How To Drain Dehumidifier into Sealed Sump Pump

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Last Updated on June 8, 2022 by Alexander A. Smith

Many households keep dehumidifiers connected in and running all the time since high humidity encourages the formation of mold in the home. A bucket at the back of the machine is filling up with water while the motors whirr. You’ll need to empty your dehumidifier bucket every few days, but with a few basic tools, you could allow your sump pump handle it for you. How to drain humidifier into sealed sump pump will be explained in this post.

Draining Dehumidifier into Sealed Sump Pump

Draining Dehumidifier into Sealed Sump Pump

Mold and fungus are kept at bay by dehumidifiers, which remove excess moisture from the air. Mold spores are common in cellars and crawlspaces, thus these devices are often seen there. A dehumidifier container should be drained every day or two, based on how much water it has absorbed from the air. You may avoid emptying the humidifier by connecting a pipe and allowing the water to flow into a sump pump.

You may apply either a 2-inch or 4-inch block, based on how far you need to lift the device.

Draining the dehumidifier begins with turning off the machine’s electricity and removing its bucket from its back. Create a hole in the dehumidifier’s container’s rear wall next. If at all feasible, the opening should be located as near to the container’s end as practicable.

Push the hose end through the opening until there is approximately an inch of pipe left within the dehumidifier’s storage bucket. Extend the silicone pipe and coat the dehumidifier’s container and hose with a thin layer of the material.

Make sure that the other side of the line is connected to the sump pump. Flow the sump pump hose into the sump pump port. The hose must go downward and must not extend over the dehumidifier drain connection at any point. Change the bucket that collects water. Switch the device back on once you have reinserted the dehumidifier’s container and ensure that it is securely fastened.

Draining Water in Sump Pump

In earthquake-prone areas, sump pumps are essential for removing the excess water that collects in the basements of most houses. If your sump pump fails and water begins to back up, you’ll need to act quickly to fix the problem.

Because you can’t use the municipal sewage system to dispose of sump water, you’ll need to do it yourself. As time passes, more damage will be done to your basement, belongings, appliances, and technological equipment.

Stains and a musty smell may be caused by mold and fungus development in a damp basement, which is why it’s important to keep the area dry and clean. The sooner you dispose of the water, the safer.

An essential role played by a sump pump is that of removing standing water from your residence. Because of this, you don’t need to empty the sump pump of water. There are few options available if your sump pump malfunctions.

You may use a hand mop to clean up any excess water. Empty the bucket outdoors after depositing the water in it.  Drain as much of the excess water using the bucket, then utilize a mop to eliminate the remainder. Dispose of garbage at least 20 feet apart from your home to prevent it from seeping back into it.

A wet/dry vacuum may be used to remove the water, which can then be disposed of in the open. A wet/dry vacuum that has a capacity of at least 5 liters is the best option for this work. Unload at least 20 feet apart from your home.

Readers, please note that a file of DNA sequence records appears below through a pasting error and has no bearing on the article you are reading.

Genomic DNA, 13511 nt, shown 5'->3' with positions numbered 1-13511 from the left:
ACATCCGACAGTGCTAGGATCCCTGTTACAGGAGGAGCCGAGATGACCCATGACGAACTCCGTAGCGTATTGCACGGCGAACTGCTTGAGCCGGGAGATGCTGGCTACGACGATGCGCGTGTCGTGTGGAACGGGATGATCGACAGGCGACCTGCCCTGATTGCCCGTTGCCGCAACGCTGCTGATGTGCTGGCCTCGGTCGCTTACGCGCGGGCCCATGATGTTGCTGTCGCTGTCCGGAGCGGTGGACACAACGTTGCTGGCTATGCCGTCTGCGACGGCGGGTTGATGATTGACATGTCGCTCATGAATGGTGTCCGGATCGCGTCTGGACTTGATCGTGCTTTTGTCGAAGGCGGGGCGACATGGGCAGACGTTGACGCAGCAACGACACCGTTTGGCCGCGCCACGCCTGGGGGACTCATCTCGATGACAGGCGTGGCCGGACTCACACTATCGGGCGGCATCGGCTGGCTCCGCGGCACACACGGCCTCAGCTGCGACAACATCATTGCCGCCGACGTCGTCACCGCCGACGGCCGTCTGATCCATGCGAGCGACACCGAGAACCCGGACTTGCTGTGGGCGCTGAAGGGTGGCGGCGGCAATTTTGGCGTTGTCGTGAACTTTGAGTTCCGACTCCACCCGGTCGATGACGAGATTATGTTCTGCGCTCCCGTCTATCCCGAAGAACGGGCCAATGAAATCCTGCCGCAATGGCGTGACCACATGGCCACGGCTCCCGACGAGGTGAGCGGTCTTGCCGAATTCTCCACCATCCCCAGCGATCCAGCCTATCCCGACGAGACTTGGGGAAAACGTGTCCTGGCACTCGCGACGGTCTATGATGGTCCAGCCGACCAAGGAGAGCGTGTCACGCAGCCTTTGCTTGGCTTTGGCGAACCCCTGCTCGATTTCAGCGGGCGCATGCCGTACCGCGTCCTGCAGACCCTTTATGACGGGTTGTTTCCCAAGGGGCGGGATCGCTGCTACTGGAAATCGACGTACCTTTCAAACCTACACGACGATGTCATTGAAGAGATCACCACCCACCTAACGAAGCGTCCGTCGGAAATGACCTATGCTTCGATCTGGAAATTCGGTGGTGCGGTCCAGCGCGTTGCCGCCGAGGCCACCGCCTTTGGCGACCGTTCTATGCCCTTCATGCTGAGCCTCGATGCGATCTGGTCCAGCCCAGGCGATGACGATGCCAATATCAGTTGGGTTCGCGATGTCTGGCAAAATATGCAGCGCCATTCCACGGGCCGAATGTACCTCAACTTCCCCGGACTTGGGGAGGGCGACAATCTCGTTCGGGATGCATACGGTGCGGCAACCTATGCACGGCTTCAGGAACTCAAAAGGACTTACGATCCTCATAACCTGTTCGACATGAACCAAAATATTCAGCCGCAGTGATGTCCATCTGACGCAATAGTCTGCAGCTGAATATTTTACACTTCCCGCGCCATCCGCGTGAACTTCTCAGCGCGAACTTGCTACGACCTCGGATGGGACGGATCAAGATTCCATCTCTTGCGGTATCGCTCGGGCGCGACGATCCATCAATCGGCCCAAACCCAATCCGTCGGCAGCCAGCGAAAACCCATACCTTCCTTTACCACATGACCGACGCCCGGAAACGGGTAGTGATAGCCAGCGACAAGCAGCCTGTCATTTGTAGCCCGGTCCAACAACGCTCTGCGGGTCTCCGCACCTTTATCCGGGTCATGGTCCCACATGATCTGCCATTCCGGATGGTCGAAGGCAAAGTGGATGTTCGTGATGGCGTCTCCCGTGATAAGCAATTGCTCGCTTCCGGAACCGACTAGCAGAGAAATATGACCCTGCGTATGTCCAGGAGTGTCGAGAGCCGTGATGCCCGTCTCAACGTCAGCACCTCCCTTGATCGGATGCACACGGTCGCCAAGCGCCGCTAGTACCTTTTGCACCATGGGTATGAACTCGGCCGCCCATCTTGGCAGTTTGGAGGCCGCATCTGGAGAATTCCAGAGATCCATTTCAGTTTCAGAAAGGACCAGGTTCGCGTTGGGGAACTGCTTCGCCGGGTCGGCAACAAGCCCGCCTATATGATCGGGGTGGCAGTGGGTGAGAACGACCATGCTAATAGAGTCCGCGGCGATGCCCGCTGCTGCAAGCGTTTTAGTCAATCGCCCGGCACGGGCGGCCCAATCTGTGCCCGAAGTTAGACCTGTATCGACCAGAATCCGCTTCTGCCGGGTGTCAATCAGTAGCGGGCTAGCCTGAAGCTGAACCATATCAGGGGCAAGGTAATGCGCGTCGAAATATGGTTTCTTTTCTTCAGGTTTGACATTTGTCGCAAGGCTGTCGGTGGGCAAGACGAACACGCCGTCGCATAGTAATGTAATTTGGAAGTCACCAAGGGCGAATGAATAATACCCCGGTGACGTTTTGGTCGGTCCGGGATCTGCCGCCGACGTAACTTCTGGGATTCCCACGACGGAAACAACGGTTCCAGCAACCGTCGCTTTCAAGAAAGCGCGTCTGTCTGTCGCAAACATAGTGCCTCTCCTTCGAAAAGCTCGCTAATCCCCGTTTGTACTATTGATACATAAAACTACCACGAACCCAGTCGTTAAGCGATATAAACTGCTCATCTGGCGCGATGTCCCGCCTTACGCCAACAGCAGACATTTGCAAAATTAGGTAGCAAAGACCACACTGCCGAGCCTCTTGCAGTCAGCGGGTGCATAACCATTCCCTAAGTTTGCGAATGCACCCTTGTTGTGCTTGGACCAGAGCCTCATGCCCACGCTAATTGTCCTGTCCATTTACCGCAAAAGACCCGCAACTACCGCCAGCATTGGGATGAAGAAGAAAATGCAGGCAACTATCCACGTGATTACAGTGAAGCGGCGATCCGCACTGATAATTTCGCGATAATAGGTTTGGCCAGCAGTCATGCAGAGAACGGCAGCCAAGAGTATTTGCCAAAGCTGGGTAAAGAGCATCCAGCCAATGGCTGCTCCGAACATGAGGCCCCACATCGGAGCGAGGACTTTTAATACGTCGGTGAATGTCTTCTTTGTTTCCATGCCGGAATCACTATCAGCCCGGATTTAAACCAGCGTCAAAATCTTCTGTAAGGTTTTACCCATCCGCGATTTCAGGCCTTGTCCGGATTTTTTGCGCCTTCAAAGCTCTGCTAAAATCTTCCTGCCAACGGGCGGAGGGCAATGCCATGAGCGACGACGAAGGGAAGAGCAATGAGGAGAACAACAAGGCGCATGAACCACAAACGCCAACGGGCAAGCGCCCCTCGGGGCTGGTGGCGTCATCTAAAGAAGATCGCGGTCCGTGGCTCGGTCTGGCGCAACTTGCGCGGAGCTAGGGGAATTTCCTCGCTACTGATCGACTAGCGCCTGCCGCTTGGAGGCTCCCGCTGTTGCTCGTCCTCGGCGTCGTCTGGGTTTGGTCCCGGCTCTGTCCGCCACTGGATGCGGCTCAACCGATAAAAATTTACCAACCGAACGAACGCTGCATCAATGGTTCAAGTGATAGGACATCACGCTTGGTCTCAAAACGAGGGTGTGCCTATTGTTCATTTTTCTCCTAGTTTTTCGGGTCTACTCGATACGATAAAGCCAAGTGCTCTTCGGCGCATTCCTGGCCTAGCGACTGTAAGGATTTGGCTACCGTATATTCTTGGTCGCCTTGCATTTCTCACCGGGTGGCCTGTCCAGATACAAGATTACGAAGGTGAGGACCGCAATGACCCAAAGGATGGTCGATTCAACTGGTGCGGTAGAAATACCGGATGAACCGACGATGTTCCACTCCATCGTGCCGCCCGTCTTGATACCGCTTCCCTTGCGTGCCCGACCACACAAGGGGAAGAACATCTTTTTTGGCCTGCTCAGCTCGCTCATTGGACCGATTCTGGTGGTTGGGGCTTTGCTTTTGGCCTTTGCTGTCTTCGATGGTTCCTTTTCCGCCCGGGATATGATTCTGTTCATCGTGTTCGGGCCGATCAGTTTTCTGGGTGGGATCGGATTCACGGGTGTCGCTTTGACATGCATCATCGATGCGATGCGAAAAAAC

Drain the water from a manual pump if there is no electricity. To begin, place the hand pump in the sump pump’s opening.  To use the hand pump, connect a garden hose to the pump’s threaded outlet. Adjustable pliers may be used to ensure a watertight seal. Pour water from the faucet out the windows 20 feet from the home.

Draining Dehumidifier in Crawlspace

An important consideration when setting up a dehumidifier in a crawlspace is where to route the moisture. If you have a crawlspace, you certainly don’t want water to accumulate there. There are two appropriate ways to achieve this. Gravity drain systems and condensate pump systems are two options.

Draining Dehumidifier in Crawlspace

Gravity Drains

Condensation is channeled out from the dehumidifier using a gravity drain. Sufficient moisture must be removed from the basement by running down the basement wall and out the drain. For the liquid to discharge effectively, you just need approximately 1/4 inch of a drop every 10 feet of flow.

It’s imperative that you exercise caution and prevent any lulls in the flow. Having a dehumidifier installed in a crawlspace is a waste of money if the water backs up and floods the area. Additionally, the dehumidifier may be harmed by the backflow.

Condensate Pumps

If you have a dehumidifier, you’ll need to use a condensate pump to remove the moisture from the air. In order to compel water to drain out of the crawlspace and terminate at the termination point via a drain pipe, a pump is activated by a float switch when reservoir levels reach a certain level.

It’s a good idea to check if you have sufficient room in the crawlspace to put a dehumidifier elevated enough to enable for appropriate drainage into a condensate pump reservoir before finalizing the choice to utilize one. Installing an improperly installed condensate pump might cause water to back up into your dehumidifier and pour over your moisture barrier.


When you have a sump pump put in your basement or cellar, you absolutely need to have a dehumidifier installed as well. Drainage of dehumidifier water is made simple with the use of sump pumps. This article explains how to drain dehumidifiers into sealed sump pump. We hope that this may be of assistance to you in maintaining a clean and dry environment in your area.

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